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How Avoiding Bankruptcy Can Backfire

Filing for Bankruptcy Has Many Advantages

One of the least understood areas of finance is bankruptcy and the ramifications that it has for individuals.  While personal bankruptcy is something that no one would want to face, studies show that filing for bankruptcy is often better than not filing.  In many cases, avoiding bankruptcy will only cause more financial headaches in the long run.

The myth that people filing for bankruptcy are trying to milk the system and acting in an irresponsible manner is not accurate.  Personal bankruptcy shouldn’t be avoided if it will help to get you back on your feet in a responsible way.

A Closer Look at the Statistics

In 2005, many new bankruptcy laws were implemented as part of a new bankruptcy reform.  The Federal Reserve Bank of New York released a report on these laws which revealed statistics that illustrated very different trends in people who filed for bankruptcy protection versus those who opted against filing for bankruptcy.  The FRBNY reported that people who had in fact filed for bankruptcy protection were more easily able to obtain credit from lenders than those who had continued to struggle financially.

“For each quarter, we present the average number of new unsecured accounts four quarters later for individuals who become insolvent in that quarter but will not go bankrupt, compared to individuals who go bankrupt in that quarter,” reads the FRBNY’s report.

“Clearly, individuals who do go bankrupt open a larger number of new unsecured accounts. Since the number of inquiries is very similar across the two groups, this outcome is not driven by difference in demand for new accounts, but rather by difference in access to credit.”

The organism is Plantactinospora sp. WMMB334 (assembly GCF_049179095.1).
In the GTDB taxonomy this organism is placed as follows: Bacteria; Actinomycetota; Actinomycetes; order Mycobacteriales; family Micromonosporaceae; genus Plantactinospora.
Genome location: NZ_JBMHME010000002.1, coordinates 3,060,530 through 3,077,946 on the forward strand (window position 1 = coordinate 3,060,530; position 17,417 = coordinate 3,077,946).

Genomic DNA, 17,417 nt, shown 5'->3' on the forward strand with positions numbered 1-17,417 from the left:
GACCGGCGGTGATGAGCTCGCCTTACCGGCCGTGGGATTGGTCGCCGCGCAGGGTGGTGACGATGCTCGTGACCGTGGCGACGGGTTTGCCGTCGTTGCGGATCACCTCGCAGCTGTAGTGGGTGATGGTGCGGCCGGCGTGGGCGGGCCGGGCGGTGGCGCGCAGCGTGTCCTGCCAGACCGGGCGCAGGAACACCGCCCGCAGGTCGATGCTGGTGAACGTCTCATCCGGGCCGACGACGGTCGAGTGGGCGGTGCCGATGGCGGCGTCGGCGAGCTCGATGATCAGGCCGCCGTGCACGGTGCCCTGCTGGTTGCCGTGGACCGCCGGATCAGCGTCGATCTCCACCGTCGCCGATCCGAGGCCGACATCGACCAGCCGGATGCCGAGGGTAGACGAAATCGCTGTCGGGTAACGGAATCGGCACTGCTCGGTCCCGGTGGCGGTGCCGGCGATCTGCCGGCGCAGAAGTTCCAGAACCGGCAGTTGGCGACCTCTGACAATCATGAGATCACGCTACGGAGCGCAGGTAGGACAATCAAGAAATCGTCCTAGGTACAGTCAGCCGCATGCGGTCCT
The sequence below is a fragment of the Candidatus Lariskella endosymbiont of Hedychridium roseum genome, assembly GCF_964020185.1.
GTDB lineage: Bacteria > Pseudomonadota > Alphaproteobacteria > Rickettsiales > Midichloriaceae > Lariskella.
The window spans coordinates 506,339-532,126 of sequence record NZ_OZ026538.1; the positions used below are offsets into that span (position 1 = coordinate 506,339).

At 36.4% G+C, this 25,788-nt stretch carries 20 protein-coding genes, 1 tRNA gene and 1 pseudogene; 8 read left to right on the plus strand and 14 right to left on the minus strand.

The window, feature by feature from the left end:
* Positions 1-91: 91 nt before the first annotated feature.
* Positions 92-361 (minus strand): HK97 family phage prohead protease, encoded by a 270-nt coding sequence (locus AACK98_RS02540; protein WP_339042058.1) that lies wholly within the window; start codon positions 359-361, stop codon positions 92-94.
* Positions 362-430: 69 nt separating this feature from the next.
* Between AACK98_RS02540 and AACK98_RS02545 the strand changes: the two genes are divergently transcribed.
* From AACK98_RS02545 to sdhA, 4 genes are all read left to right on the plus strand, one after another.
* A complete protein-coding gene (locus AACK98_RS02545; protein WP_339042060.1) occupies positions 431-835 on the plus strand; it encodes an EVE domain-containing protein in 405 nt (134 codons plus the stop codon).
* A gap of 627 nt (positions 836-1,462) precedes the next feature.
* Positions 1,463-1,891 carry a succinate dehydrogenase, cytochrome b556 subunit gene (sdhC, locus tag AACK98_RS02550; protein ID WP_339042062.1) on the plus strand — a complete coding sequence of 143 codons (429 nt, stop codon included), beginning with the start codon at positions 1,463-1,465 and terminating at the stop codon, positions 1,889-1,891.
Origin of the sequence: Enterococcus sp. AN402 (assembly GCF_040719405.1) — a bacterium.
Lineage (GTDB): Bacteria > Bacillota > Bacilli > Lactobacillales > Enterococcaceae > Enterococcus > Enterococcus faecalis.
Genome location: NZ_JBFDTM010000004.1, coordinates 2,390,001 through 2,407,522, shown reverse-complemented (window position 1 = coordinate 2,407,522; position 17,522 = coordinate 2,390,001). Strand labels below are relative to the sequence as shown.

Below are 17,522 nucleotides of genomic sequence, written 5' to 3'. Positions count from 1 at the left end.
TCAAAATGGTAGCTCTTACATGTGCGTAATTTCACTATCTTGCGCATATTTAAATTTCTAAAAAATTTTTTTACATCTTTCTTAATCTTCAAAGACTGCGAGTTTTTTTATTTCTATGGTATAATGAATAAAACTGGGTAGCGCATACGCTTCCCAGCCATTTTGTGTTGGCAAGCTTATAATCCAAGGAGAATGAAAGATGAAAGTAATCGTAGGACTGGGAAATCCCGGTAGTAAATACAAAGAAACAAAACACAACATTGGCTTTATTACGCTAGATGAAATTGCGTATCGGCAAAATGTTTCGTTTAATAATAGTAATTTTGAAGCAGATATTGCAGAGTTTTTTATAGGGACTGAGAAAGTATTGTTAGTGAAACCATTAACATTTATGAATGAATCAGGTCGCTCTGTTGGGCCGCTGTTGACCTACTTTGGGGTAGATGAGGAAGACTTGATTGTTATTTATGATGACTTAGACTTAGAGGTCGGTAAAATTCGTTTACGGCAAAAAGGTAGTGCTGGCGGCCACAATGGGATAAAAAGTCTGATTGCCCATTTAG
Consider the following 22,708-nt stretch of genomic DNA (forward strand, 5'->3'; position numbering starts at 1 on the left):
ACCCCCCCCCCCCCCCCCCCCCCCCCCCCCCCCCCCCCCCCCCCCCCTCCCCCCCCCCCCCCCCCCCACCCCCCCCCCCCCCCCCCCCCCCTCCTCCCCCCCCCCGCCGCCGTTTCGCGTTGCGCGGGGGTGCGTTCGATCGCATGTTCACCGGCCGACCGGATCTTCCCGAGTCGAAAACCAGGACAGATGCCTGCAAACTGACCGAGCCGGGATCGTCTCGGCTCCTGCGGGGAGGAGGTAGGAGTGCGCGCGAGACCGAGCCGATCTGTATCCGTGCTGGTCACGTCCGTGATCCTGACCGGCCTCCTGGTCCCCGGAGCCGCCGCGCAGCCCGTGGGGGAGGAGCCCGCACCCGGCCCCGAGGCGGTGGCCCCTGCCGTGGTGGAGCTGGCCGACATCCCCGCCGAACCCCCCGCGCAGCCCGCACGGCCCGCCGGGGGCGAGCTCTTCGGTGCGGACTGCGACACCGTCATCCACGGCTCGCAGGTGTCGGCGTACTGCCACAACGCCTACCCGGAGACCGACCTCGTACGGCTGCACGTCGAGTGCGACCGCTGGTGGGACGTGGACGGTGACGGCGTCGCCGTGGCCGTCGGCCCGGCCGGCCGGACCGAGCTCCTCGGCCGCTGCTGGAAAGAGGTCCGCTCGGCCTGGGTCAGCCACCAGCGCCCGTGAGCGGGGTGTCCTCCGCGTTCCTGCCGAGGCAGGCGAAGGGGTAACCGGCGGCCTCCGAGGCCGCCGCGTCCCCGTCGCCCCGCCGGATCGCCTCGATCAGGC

Regaining Credit Occurs Faster Than People Think

Many discover that applying for a credit card after personal bankruptcy is easier than they think.  Very often, soon after a bankruptcy filing, people receive several offers extending credit to them.  Within 18 months, many receive good rates on car financing, and some are even able to get approved for a mortgage within 3 years or less.

The FRBNY report also indicated that people who had filed for bankruptcy protection had their credit scores improve with higher frequency than those who opted to refrain from bankruptcy.

Additionally, other aspects pertaining to one’s overall long term finances could be hindered more so by avoiding bankruptcy protection.  One example is a person’s retirement income.  The more money one has to spend to repay debt in full with high interest rates means that they’ll likely have less money with which to spend when they decide to stop working.

The conclusion of the FRBNY’s report was that people should think seriously before avoiding bankruptcy.  “Insolvent individuals who do not go bankrupt exhibit more financial stress than those who do.”